In the past week, in visits to Ames, Iowa, and Lubbock, something clicked for TCU.
Now Trent Johnson would like to bring it to Fort Worth.
“Maybe this team is developing,” the Horned Frogs coach said. “But we’ve got to take our execution and our confidence, and we’ve got to take it home and play with that same level of execution and intensity.”
TCU didn’t win either of those games. But the 92-83 loss at Iowa State on Feb. 20 and the 83-79 loss at Texas Tech on Tuesday represented two of the Frogs’ best offensive games this season, maybe the best, considering the opponents and sites.
Sophomore guard Chauncey Collins scored a career-high 29 points against Tech in nearly leading the Frogs to an upset of a team closing in on an NCAA bid.
Freshman forward JD Miller had a double-double with 19 points and 11 rebounds in his first start, at Iowa State, and he had 10 points and six rebounds in Lubbock.
Brandon Parrish had a season-high 19 in Lubbock. Malique Trent had 17 points in Ames and 15 in Lubbock.
In the two games before Iowa State and Tech, TCU had been held under 50 points.
“The ball’s going in for us,” Johnson said. “So we’re shooting the ball with confidence. We’re rebounding the ball. So sometimes it takes time. If I knew that answer, I would have had it fixed a long time ago.”
TCU has at least four more chances to play like its new self, starting at 7 p.m. Saturday at Schollmaier Arena against No. 19 Baylor (20-8, 9-6 Big 12). Then it’s a game at Kansas State next week, followed by the regular-season finale at home against Oklahoma before the Big 12 tournament begins March 9 in Kansas City.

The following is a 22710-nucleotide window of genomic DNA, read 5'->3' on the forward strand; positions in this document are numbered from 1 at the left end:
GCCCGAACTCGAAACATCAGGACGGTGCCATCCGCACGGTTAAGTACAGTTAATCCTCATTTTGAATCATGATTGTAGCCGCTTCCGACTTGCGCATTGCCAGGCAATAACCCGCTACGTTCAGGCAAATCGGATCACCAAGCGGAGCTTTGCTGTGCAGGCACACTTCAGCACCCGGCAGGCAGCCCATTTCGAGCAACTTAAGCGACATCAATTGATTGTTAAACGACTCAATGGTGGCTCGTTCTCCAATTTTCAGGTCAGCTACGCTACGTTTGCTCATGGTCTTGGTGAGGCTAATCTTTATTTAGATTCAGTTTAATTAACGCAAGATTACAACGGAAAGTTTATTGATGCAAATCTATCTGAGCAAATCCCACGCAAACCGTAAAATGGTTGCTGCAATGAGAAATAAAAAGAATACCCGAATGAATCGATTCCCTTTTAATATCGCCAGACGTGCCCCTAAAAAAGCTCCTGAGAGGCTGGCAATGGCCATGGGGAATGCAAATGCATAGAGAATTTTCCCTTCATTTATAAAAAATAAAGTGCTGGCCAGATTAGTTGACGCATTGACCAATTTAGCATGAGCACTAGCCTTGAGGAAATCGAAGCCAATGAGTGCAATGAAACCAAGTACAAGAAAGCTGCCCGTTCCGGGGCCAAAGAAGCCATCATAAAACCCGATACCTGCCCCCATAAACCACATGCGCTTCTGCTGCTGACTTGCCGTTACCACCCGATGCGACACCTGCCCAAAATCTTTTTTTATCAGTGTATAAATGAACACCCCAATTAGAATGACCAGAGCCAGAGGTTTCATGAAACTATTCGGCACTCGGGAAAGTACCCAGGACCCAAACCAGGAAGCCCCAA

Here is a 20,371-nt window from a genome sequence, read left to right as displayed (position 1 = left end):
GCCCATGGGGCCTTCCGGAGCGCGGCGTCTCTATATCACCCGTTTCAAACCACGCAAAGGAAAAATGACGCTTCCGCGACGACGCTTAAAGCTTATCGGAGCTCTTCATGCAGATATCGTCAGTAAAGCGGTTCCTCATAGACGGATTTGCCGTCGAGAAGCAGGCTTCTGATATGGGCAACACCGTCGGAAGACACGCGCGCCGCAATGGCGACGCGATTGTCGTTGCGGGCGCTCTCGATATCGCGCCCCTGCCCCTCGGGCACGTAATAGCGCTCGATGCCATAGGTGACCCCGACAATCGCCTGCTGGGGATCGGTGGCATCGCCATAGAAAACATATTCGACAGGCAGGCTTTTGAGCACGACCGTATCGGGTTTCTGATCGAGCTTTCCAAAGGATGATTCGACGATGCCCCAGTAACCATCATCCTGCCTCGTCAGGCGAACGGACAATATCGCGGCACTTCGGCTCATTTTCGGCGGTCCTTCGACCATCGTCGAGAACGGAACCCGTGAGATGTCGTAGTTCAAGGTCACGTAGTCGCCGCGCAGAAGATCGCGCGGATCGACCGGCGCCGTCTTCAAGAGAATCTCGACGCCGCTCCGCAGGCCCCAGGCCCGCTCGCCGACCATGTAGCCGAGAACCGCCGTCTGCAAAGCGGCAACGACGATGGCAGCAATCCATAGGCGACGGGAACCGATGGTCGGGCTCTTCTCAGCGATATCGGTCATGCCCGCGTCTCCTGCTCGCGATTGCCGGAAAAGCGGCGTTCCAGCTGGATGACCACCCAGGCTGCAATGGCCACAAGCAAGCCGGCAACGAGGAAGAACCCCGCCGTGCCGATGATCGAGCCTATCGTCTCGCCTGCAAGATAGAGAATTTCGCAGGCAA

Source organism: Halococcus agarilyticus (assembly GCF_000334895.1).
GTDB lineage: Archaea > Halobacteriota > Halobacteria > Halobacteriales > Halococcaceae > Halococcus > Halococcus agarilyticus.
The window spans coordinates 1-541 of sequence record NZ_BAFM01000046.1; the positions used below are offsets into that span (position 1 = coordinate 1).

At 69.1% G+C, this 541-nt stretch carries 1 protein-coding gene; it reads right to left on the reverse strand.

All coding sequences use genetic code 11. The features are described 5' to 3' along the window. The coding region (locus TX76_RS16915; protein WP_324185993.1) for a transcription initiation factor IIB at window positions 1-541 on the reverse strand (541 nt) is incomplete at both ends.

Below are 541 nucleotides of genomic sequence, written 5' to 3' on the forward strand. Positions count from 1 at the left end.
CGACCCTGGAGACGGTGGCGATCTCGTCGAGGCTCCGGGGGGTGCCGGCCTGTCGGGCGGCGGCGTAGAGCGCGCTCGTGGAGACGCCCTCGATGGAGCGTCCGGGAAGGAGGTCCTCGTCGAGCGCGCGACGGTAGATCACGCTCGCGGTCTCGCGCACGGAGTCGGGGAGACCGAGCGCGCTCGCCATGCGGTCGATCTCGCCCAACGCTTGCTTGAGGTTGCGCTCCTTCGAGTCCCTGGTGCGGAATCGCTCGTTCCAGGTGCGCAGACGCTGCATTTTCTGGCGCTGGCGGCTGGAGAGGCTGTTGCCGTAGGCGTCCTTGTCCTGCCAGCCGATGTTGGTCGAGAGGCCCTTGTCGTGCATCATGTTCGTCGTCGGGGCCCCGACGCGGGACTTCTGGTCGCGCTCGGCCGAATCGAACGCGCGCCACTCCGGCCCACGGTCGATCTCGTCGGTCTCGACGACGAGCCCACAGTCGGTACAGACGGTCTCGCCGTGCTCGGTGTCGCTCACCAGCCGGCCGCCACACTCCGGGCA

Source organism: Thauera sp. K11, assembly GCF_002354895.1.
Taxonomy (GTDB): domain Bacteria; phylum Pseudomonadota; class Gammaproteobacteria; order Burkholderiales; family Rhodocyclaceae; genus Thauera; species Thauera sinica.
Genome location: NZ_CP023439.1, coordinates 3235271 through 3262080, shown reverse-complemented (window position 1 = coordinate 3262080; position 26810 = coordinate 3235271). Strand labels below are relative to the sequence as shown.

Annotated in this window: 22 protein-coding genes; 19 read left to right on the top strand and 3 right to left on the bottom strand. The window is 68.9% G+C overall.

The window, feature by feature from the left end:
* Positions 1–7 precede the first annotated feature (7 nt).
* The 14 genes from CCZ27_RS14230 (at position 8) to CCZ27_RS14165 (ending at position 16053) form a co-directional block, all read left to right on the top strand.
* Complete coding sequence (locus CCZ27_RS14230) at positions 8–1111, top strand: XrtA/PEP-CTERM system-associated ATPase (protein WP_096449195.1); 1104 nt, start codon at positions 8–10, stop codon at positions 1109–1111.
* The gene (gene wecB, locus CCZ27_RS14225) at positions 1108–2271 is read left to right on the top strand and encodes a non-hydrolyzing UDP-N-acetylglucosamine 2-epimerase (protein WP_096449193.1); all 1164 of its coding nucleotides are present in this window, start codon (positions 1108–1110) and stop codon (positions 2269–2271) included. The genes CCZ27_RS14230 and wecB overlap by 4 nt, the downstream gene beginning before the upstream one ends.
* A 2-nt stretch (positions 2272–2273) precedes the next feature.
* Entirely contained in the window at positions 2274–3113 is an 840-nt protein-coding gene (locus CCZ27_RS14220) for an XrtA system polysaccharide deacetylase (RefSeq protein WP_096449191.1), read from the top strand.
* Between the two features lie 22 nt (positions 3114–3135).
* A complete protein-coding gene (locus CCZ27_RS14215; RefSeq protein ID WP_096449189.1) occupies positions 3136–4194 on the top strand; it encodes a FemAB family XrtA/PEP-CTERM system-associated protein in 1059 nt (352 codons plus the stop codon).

“I think that we can build off these last two games,” Parrish said. “Each of these last two games, we came out and gave it our all, competed as hard as we could, defended. We had shots going for us. If we can stick with this confidence, stick with this drive, good things can happen for us these last few games.”
If the Horned Frogs (11-17, 2-13) remain the 10th seed, they would meet the seventh seed. (Right now, that’s Iowa State or Texas Tech).
“When we play together and we play as one unit, the sky’s the limit for us,” Parrish said, asked if the performance in Lubbock, in which the Frogs shot 55.6 percent in taking a 14-point lead in the first half, is about as well as the team can play. “I’m not going to say that that’s the best we can play, but I think that we played really well [Wednesday night].”
And yet, nothing has really changed in what the Frogs are trying to do, Johnson said. Their game plan remains the same.
“The ball’s going in for them. Guys are playing with a level of confidence. That’s the bottom line,” Johnson said. “Sometimes it takes a while, sometimes it doesn’t. It’s no consolation when you get beat.”
But for Johnson, the Tech game was meaningful because the Red Raiders are more aggressive on defense than Iowa State.
“I take a lot of merit from this game and us being able to execute,” Johnson said. “They came out and took our wings away. They took Chauncey away, and we had to play through the post. We’re not doing anything different than we did at the start of the year. The ball’s just going in for kids.”
But maybe one thing is different. In the past week, the Frogs stuck with it.
“We have had our games where we haven’t fought. There have been games where we got down early and kind of threw in the towel,” Parrish said. “But I think that we learned from that.
“That’s one thing that Coach has taught us that we shouldn’t do — never quit this fight, despite how it’s looking or despite the outcome. You at least have got to give it your all each and every game, every minute that you’re out there.
“Because at the end of the day, eventually these minutes are going to be up.”
TCU men vs. No. 19 Baylor
7 p.m. Saturday, ESPNU